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Evaluating the impact of planning long-term contracts on the management of a hybrid IT infrastructure

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5 Author(s)
Maciel, P.D. ; Dept. de Sist. e Comput., Univ. Fed. de Campina Grande, Campina Grande, Brazil ; Brasileiro, F. ; Lopes, R. ; Carvalho, M.
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The cloud computing market has emerged as an alternative for the provisioning of resources on a pay-as-you-go basis. This flexibility potentially allows clients of cloud computing solutions to reduce the total cost of ownership of their Information Technology infrastructures. On the other hand, this market-based model is not the only way to reduce costs. Among other solutions proposed, peer-to-peer (P2P) grid computing has been suggested as a way to enable a simpler economy for the trading of idle resources. In this paper, we consider an IT infrastructure which benefits from both of these strategies. In such a hybrid infrastructure, computing power can be obtained from in-house dedicated resources, from resources acquired from cloud computing providers, and from resources received as donations from a P2P grid. We take a business-driven approach to the problem and try to maximise the profit that can be achieved by running applications in this hybrid infrastructure. The execution of applications yields utility, while costs may be incurred when resources are used to run the applications, or even when they sit idle. We assume that resources made available from cloud computing providers can be either reserved in advance, or bought on-demand. We study the impact that long-term contracts established with the cloud computing providers have on the profit achieved. Anticipating the optimal contracts is not possible due to the many uncertainties in the system, which stem from the prediction error on the workload demand, the lack of guarantees on the quality of service of the P2P grid, and fluctuations in the future prices of on-demand resources. However, we show that the judicious planning of long term contracts can lead to profits close to those given by an optimal contract set. In particular, we model the planning problem as an optimisation problem and show that the planning performed by solving this optimization problem is robust to the inherent uncertainties of the system,- - producing profits that for some scenarios can be more than double those achieved by following some common rule-of-thumb approaches to choosing reservation contracts.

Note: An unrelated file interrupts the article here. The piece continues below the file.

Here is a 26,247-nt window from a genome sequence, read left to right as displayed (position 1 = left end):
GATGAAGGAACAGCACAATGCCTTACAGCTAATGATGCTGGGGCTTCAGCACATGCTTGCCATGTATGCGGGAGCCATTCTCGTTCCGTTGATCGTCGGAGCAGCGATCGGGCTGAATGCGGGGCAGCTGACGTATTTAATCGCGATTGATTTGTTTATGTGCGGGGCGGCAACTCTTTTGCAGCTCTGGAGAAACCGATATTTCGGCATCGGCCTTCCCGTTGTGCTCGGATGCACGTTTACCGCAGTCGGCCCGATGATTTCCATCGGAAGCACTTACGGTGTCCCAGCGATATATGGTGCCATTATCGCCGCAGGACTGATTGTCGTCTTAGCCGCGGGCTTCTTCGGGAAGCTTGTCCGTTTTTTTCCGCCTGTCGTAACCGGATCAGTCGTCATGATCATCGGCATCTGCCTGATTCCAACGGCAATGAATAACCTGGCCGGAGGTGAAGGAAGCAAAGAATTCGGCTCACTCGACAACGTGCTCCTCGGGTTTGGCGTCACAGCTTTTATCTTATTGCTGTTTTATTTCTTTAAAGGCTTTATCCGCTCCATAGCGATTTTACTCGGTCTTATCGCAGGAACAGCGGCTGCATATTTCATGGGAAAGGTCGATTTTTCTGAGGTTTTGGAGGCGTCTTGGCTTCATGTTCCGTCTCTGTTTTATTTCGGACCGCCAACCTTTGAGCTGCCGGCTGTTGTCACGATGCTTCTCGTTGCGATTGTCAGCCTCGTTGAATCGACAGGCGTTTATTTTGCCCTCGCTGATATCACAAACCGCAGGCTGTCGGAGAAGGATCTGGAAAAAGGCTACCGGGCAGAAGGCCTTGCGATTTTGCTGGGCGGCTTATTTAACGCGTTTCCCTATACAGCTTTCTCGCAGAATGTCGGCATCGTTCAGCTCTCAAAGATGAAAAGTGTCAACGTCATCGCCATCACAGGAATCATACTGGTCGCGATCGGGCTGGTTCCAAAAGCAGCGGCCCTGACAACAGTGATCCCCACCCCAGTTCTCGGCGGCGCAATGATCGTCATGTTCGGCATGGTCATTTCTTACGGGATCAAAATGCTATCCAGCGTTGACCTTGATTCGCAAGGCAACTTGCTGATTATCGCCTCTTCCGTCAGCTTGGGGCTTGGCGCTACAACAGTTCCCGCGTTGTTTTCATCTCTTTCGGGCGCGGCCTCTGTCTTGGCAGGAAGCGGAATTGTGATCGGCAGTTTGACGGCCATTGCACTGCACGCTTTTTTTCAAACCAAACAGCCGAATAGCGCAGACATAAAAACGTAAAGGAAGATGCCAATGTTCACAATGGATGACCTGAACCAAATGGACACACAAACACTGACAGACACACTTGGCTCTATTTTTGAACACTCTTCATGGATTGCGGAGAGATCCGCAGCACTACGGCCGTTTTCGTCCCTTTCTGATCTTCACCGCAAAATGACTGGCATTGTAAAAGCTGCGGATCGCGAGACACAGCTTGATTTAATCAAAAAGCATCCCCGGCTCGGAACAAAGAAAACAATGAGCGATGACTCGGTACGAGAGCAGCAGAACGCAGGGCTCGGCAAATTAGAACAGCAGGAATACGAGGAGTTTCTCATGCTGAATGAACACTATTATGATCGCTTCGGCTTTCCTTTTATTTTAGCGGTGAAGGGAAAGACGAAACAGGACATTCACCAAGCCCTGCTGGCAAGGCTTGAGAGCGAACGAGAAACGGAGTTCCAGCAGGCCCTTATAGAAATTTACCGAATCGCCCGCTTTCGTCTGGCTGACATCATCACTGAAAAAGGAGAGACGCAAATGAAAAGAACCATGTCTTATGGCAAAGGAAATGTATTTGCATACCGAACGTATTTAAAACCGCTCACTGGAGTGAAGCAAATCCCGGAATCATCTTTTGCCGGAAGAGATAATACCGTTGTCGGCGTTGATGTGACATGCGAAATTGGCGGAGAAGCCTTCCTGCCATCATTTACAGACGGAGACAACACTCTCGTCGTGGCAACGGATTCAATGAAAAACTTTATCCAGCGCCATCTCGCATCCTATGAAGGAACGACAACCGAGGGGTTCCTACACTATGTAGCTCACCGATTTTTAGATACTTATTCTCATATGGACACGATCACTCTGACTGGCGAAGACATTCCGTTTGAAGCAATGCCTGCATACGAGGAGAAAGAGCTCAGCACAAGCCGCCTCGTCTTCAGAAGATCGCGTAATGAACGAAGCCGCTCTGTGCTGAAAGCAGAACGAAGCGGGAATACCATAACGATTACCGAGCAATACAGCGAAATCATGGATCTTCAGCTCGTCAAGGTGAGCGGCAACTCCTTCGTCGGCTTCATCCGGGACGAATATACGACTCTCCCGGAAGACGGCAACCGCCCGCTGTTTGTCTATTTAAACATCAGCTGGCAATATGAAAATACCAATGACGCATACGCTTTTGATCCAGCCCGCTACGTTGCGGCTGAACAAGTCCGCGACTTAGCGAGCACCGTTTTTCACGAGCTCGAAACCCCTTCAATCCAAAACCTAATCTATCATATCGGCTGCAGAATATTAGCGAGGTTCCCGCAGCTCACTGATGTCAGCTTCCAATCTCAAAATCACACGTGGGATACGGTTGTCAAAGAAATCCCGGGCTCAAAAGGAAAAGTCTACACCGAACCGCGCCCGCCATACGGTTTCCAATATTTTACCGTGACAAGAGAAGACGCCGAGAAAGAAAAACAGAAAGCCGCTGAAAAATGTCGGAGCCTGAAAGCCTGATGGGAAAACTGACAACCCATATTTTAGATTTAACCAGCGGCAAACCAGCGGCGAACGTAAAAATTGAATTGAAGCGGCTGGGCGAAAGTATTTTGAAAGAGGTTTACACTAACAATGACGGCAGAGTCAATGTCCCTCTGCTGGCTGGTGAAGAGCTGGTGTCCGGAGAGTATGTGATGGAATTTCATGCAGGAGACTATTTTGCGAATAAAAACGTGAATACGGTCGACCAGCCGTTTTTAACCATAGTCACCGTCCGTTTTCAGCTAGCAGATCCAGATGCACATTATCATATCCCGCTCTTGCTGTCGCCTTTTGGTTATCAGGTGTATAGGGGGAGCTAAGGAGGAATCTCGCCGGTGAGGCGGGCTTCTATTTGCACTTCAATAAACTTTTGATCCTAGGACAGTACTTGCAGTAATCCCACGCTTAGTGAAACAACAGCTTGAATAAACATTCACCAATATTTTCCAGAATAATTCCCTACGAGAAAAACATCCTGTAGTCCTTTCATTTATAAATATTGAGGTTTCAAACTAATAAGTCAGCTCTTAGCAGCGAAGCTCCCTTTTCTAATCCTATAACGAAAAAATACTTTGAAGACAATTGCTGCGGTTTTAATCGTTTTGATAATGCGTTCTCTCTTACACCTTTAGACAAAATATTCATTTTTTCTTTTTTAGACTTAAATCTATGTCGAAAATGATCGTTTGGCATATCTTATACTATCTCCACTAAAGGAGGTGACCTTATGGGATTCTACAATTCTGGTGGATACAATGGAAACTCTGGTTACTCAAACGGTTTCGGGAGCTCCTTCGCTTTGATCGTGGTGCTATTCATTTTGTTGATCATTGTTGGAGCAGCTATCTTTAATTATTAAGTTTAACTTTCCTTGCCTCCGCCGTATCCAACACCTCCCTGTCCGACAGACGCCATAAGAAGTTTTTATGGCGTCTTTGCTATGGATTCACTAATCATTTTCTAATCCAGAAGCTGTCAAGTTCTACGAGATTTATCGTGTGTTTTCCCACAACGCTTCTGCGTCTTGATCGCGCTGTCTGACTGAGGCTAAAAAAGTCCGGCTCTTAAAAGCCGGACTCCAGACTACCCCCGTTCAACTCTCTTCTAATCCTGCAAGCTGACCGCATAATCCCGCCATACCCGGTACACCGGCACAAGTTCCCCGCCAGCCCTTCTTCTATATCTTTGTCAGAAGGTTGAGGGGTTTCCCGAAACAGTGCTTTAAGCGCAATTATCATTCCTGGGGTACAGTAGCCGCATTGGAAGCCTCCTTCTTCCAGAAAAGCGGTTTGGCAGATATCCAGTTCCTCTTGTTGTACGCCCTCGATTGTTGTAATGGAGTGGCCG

Published in:

Integrated Network Management (IM), 2011 IFIP/IEEE International Symposium on

Date of Conference:

23-27 May 2011